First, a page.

Dissenting the Dissent: Are American Muslim Leaders Unwittingly Facilitating Extremism Amongst a Generation of Youth?

Dissenting the Dissent: Are American Muslim Leaders Unwittingly Facilitating Extremism Amongst a Generation of Youth?

American Muslim leaders don’t dissent enough—the type of constructive, peaceful engagement of ideas and opinions necessary for living in a liberal democracy, which thrives off dissent. There has been a natural incentive for Muslims, already widely perceived to be a “fifth column,” not to articulate dissenting views and much of this has evolved over the past decade in this country. There remains a vital need to offer differing, even critical views, about all issues pertinent to American Muslims while creating a platform for these voices to be heard broadly.

Social media was on fire recently when a notable American Muslim figure posted that American Muslims should protest attending any iftars hosted by the Government. He, and others who agreed with him, cited certain policies, such as drone strikes, advanced by the Obama administration and argued that boycotting the event would be an effective way to promote change. They also perceived the annual dinners as an effort to pacify the American Muslim community without necessarily creating the proper channels for discussions between the government and American Muslims. Many Muslims actively engaged with the government and other notable American Muslim leaders counter-argued that a lack of presence in Washington and at events like these is self-defeating, and will set the community back in efforts to make positive and perhaps realistic change.

The fact that this debate took place so publicly is significant. One outcome of 9/11 was that Muslims became reticent to publicly dissent from American policies and actions domestically and abroad. In particular, Muslim leaders had to defend the faith in rather hostile circles. Expressions of patriotism became the norm, the idea that there was no conflict between one’s identity as an American and as a Muslim was promulgated throughout the community presumably in an effort to convince the broader community that fear of Muslims in America was unwarranted. As a result, serious public criticism of US policies that are viewed as odious by many across the Muslim world was often ignored or side-stepped by American Muslim groups.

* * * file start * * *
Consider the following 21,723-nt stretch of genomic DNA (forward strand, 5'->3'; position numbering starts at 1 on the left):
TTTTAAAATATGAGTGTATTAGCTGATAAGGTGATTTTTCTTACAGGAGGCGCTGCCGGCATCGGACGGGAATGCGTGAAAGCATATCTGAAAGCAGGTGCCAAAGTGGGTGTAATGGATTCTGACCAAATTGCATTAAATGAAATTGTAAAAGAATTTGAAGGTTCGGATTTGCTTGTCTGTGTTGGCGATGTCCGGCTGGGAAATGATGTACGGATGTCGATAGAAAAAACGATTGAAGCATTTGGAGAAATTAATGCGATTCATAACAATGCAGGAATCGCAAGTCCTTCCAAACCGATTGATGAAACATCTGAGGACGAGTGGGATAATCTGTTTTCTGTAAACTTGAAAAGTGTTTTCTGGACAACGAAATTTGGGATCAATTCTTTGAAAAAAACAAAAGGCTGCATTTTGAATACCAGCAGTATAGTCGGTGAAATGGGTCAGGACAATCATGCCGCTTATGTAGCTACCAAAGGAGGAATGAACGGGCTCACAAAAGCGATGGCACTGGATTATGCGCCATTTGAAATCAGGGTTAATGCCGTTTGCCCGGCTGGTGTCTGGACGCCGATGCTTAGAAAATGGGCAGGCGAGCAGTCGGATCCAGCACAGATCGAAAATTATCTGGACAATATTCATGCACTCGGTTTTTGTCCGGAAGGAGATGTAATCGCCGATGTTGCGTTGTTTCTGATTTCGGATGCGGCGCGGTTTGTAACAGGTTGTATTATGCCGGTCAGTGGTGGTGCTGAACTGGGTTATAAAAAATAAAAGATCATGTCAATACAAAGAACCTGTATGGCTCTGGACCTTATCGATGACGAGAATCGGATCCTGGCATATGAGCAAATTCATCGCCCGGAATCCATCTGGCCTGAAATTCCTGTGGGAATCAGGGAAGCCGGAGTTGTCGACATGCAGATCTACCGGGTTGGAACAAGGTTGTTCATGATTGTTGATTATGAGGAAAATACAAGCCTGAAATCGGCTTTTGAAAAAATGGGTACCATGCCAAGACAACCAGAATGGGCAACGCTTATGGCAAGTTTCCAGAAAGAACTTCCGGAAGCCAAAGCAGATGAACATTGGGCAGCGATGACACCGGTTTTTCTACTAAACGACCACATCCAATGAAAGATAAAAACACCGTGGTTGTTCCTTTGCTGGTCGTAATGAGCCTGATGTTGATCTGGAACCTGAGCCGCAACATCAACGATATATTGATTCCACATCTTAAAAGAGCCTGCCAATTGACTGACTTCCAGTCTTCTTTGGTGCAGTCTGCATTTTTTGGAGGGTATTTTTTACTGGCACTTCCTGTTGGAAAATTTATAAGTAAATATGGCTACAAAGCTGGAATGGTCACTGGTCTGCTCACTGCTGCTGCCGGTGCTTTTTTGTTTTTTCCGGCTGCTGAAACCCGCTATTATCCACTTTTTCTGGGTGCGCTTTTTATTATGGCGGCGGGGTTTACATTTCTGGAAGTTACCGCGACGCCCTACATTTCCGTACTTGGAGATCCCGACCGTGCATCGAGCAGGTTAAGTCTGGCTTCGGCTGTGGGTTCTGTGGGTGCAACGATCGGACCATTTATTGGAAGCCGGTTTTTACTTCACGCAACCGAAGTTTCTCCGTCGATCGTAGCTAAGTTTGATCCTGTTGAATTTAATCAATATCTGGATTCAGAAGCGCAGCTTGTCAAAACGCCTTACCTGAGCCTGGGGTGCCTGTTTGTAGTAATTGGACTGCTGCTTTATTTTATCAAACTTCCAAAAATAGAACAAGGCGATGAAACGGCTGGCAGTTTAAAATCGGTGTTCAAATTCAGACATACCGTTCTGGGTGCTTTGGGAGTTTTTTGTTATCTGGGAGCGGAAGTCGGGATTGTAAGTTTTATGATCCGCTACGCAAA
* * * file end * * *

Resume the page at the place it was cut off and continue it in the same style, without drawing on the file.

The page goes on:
Dissenting voices did not disappear after 9/11, but were dramatically curtailed. In the 1990s, Muslim groups took part in a broad range of civic protests—some may have been driven more by issues overseas—yet the Muslim public narrative was never shy to criticize America, including its policies or culture. After 2001, however, these protests quickly dwindled. According to statistics and reports, there was a real drop in donations to Islamic charities, and less outward criticism of American policies amid increasingly widespread rumored reports of American Muslims being deported, held without charge or facing visits from the FBI.

There was a palpable fear of being labeled an “extremist” or “fundamentalist.” Anti-Islamic thinkers and institutes proliferated along with “native informants,” who articulated the same anti-Islamic view but came from Muslim backgrounds. The “Good Muslim,” a concept thoughtfully analyzed and deconstructed by Mahmood Mamdani, was what the larger American community wanted. The expression of dissent carried with it the threat of falling victim to right-wing bloggers, FBI monitoring, or, in the worst-case scenario, deportation or incarceration. As a result, the voice of dissent became so marginalized that no one was willing to criticize anything, but particularly American Muslims leaders and scholars.